Monday, September 17, 2007

More NCJRS Abstracts, September 17, 2007


Stephanie Carmichael; Angela R. Gover ; Barbara Koons-Witt; BobbiDawn Inabnit
Successful Completion of Probation and Parole Among Female Offenders
Women & Criminal Justice
Volume:17 Issue:1 Dated:2005 Pages:75 to 97

This study examined factors that significantly contributed to the successful completion of parole and probation among female offenders under community supervision. The study examined the relationship between several independent measures that represent key demographic factors (e.g., race, age, education, marital status, and children), problem behaviors, programmatic treatment, and the successful completion of community supervision by female probationers and parolees. The study found that both race and age were significant predictors of probation and parole outcome. White and older females were significantly more likely to successfully complete their community supervision. Older females compared to younger females may have been more successful because of differences in their criminality, a natural aging out of their criminality, or they may be more capable of handling the multitude of demands and constraints that are inherent in community supervision. Using alcohol and drugs during the supervision period was found to be significant predictors of the supervision outcome. A review of the extant literature suggest that minimal research has been devoted to understanding factors that contribute to the successful completion of probation and parole among female offenders in a southeastern State. The purpose of this study was to fill a gap in the literature by answering the question: What factors contribute to the successful completion of probation or parole for female offenders? The examination of these factors can lead to the development of gender-specific programming for women. Female offenders completing sentences of probation or parole whose cases were closed between January 1997 and April 1997 made up the study sample of 503. Data were derived from the Women Offender Profile Survey, a questionnaire consisting of 28 questions regarding demographics and characteristics of the offender prior to closure. Tables, references

NCJ 219505
Jennifer J. Krabill; Ronald H. Aday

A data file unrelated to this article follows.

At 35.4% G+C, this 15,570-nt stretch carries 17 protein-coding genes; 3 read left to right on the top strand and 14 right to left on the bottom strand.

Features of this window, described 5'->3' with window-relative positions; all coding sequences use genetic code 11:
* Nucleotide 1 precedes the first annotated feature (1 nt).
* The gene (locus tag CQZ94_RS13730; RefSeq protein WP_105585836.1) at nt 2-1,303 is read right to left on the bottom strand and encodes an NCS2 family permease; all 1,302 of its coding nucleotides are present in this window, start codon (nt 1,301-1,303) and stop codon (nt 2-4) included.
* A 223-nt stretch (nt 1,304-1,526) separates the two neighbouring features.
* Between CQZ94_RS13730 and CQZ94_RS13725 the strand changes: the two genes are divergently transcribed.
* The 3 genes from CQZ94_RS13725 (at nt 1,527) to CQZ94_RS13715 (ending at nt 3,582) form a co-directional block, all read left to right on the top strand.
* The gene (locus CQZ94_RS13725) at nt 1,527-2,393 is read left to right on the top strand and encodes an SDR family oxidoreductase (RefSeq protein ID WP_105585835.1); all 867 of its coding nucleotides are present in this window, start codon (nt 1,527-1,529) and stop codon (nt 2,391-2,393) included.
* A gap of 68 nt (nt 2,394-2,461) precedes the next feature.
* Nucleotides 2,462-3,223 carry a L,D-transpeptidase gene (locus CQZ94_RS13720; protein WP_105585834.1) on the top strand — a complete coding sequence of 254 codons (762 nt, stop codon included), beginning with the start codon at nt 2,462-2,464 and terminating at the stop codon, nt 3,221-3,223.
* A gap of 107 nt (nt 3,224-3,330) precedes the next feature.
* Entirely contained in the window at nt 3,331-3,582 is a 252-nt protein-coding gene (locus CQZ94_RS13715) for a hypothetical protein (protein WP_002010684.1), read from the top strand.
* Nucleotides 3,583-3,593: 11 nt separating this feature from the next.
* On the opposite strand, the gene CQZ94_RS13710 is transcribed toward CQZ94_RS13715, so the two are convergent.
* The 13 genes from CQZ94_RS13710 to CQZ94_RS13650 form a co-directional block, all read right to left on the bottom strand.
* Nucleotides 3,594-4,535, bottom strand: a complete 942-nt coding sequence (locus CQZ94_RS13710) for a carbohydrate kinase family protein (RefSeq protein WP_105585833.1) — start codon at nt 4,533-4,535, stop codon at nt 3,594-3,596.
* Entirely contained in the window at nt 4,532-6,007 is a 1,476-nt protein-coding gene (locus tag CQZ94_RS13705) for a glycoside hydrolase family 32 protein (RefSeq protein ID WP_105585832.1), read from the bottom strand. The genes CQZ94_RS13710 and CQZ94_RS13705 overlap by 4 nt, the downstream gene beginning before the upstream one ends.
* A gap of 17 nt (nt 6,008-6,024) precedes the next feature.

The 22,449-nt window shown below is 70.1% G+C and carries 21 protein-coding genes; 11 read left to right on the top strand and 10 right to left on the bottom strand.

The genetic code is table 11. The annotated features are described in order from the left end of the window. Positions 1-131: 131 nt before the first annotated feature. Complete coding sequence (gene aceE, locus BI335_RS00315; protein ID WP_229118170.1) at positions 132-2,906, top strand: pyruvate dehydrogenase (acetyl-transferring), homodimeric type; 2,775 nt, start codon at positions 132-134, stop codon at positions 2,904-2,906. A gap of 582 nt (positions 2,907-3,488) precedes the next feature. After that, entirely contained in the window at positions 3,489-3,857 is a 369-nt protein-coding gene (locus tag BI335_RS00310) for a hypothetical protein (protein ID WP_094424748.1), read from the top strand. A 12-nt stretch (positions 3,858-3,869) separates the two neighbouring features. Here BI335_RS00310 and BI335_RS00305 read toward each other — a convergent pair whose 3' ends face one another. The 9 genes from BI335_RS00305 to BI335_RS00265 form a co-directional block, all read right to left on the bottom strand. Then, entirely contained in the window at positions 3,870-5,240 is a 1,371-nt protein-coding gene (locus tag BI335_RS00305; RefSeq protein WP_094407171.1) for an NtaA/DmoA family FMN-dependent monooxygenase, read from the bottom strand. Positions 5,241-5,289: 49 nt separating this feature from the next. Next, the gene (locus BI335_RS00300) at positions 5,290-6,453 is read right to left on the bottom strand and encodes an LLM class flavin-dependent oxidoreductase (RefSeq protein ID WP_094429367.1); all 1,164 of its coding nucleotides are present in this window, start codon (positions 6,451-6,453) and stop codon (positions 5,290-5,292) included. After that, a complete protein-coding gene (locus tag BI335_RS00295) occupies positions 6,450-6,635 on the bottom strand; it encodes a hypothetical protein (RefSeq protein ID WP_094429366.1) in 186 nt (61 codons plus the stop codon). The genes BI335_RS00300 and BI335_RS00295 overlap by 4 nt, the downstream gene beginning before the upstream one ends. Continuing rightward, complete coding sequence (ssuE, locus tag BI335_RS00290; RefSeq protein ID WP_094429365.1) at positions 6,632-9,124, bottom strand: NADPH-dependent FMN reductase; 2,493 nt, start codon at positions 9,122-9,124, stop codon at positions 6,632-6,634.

Exploring the Social World of Aging Female Prisoners
Women & Criminal Justice
Volume:17 Issue:1 Dated:2005 Pages:27 to 53

This study sought to identify how aging incarcerated women used perceived support, shared activities, shared conversations, and work and recreational interactions to create social support networks with each other. Similar to previous research, the voices of older women in this study illustrate their concerns of how they are marginalized in the prison space they share. Living in a total institution, the women replaced their social identities with identities more typical of institutionalized populations. The prison provides the impetus to manufacture new social networks as a prison strategy. The primary experience shared by women aging behind bars is the stressful nature of incarceration. Other lived experiences the inmates share with potential acquaintances include having retaliated against former abusers, grievances against staff members, and living with limited age-appropriate recreational and vocational opportunities. Considering health and mobility as a significant predictor of friendship formation and maintenance during later life, it is not surprising that the women help others who are sick and require medical treatment, nor is it surprising that one’s medical conditions may in fact lead her to socializing and forming close friendships. The entry into and adaptation to prison can be a difficult transition for many older women. In addition older women in prison represent a much-neglected population and only recently it has become apparent that the number of incarcerated women over 50 is beginning to pose significant problems for correctional officials. Using a sample of 29 female inmates over age 50 housed in a southeastern prison, this study identified how older female offenders adapted to prisons. Table, references

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